Without question, the absolute least interesting storyline to appear on WWE television these last few months has been the ongoing feud between John Laurinaitis, General Manager of ‘Raw,’ and Theodore Long, General Manager of ‘SmackDown.’ The only thing at stake here is which of these two comical bunglers (one face and one heel) will be the fake boss of WWE’s main two scripted wrestling programs. It’s not a very compelling issue to begin with, and it hasn’t been helped by the fact that the main way the promotion has pushed it has been to encumber decent-enough matches with crazy complicated false finishes as Teddy and Johnny ring bells, call for additional officials and restart matches with wild abandon.

But what really makes the rivalry suffer is that while most of WWE’s other big-ticket feuds have made attempts to blend truth with fiction, cooking up a potent blend of worked-shoot goodness, the Teddy vs. Johnny storyline has been content to be a purely fictional, and frankly, pretty ridiculous affair. It feels like one of the arbitrary tertiary Survivor Series matches that WWE sometimes puts together to get wrestlers on the card, which is actually the contest’s only real selling point…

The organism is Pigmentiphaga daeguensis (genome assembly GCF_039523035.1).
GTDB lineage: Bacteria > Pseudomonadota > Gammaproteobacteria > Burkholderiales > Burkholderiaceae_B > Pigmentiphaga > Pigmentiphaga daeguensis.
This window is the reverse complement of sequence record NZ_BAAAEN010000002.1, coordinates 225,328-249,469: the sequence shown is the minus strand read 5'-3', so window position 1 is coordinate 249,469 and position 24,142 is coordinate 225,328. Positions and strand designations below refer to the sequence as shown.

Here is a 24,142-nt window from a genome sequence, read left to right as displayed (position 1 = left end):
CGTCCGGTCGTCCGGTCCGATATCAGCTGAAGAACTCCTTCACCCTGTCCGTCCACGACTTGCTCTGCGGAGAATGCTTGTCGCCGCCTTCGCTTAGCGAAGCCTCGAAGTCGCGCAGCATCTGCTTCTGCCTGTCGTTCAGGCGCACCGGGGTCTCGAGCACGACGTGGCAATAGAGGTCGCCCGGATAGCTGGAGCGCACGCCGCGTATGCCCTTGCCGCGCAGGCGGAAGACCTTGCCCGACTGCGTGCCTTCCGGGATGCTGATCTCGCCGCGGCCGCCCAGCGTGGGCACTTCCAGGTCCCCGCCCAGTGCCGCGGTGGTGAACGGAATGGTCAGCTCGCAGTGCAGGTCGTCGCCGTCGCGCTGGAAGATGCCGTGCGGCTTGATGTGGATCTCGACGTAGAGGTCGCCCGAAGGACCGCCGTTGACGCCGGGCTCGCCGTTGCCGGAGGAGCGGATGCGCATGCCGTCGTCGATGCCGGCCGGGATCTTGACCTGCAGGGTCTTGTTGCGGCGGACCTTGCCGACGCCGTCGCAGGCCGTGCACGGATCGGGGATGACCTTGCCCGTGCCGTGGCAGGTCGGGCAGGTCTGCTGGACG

If you’re a fan of Santino Marella, Zack Ryder, Mark Henry, Christian, Dolph Ziggler or any of the other guys lacing up for this match, here’s your opportunity to see them on ‘WrestleMania,’ and their opportunity to get a fat paycheck for their involvement in the year’s most profitable event. It’s probably going to be an absolute clusterf*ck of a match, but at least you’ll get to see your favorite midcarder or cast-aside former main eventer.

That said, as a way to get midcarders some screentime during ‘WrestleMania,’ these humongous six-on-six matches pale in comparison to the sheer, unadulterated awesomeness of a Money in the Bank Match. I understand that particular stipulation has its on pay-per-view now, and it’s bonkers to have two, much less three Mr. Money in the Banks running around, but that doesn’t mean I don’t miss starting ‘WrestleMania’ with an insane spot-fest that doubles as the anointing of the following year’s next big star.